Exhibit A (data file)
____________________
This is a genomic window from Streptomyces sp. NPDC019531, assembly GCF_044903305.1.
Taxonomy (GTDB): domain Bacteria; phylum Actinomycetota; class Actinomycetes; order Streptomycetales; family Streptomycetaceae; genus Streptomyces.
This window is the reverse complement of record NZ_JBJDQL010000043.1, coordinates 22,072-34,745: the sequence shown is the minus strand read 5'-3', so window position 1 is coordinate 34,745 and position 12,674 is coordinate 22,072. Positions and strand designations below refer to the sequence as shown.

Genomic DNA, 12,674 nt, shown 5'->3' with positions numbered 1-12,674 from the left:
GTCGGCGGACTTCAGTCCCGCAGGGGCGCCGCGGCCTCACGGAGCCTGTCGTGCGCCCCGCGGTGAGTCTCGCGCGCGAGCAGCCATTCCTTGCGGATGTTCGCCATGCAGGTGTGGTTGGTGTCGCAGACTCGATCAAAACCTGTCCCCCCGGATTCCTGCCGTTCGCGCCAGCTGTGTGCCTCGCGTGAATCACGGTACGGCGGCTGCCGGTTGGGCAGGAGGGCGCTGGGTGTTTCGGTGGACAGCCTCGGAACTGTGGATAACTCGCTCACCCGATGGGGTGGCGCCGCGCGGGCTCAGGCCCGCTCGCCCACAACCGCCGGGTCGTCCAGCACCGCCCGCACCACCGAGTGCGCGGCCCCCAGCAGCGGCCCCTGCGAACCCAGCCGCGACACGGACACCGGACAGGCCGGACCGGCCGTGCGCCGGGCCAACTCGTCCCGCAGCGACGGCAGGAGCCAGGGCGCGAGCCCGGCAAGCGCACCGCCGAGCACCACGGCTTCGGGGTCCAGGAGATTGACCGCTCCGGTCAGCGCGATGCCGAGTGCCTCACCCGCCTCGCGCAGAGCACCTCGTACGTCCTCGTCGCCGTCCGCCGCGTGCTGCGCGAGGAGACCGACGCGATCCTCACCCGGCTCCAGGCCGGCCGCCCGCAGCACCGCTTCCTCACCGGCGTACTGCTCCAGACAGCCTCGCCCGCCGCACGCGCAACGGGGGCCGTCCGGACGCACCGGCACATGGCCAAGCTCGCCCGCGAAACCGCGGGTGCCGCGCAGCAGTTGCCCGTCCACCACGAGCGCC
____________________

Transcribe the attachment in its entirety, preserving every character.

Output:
This is a genomic window from Streptomyces sp. NPDC019531, assembly GCF_044903305.1.
Taxonomy (GTDB): domain Bacteria; phylum Actinomycetota; class Actinomycetes; order Streptomycetales; family Streptomycetaceae; genus Streptomyces.
This window is the reverse complement of record NZ_JBJDQL010000043.1, coordinates 22,072-34,745: the sequence shown is the minus strand read 5'-3', so window position 1 is coordinate 34,745 and position 12,674 is coordinate 22,072. Positions and strand designations below refer to the sequence as shown.

Genomic DNA, 12,674 nt, shown 5'->3' with positions numbered 1-12,674 from the left:
GTCGGCGGACTTCAGTCCCGCAGGGGCGCCGCGGCCTCACGGAGCCTGTCGTGCGCCCCGCGGTGAGTCTCGCGCGCGAGCAGCCATTCCTTGCGGATGTTCGCCATGCAGGTGTGGTTGGTGTCGCAGACTCGATCAAAACCTGTCCCCCCGGATTCCTGCCGTTCGCGCCAGCTGTGTGCCTCGCGTGAATCACGGTACGGCGGCTGCCGGTTGGGCAGGAGGGCGCTGGGTGTTTCGGTGGACAGCCTCGGAACTGTGGATAACTCGCTCACCCGATGGGGTGGCGCCGCGCGGGCTCAGGCCCGCTCGCCCACAACCGCCGGGTCGTCCAGCACCGCCCGCACCACCGAGTGCGCGGCCCCCAGCAGCGGCCCCTGCGAACCCAGCCGCGACACGGACACCGGACAGGCCGGACCGGCCGTGCGCCGGGCCAACTCGTCCCGCAGCGACGGCAGGAGCCAGGGCGCGAGCCCGGCAAGCGCACCGCCGAGCACCACGGCTTCGGGGTCCAGGAGATTGACCGCTCCGGTCAGCGCGATGCCGAGTGCCTCACCCGCCTCGCGCAGAGCACCTCGTACGTCCTCGTCGCCGTCCGCCGCGTGCTGCGCGAGGAGACCGACGCGATCCTCACCCGGCTCCAGGCCGGCCGCCCGCAGCACCGCTTCCTCACCGGCGTACTGCTCCAGACAGCCTCGCCCGCCGCACGCGCAACGGGGGCCGTCCGGACGCACCGGCACATGGCCAAGCTCGCCCGCGAAACCGCGGGTGCCGCGCAGCAGTTGCCCGTCCACCACGAGCGCC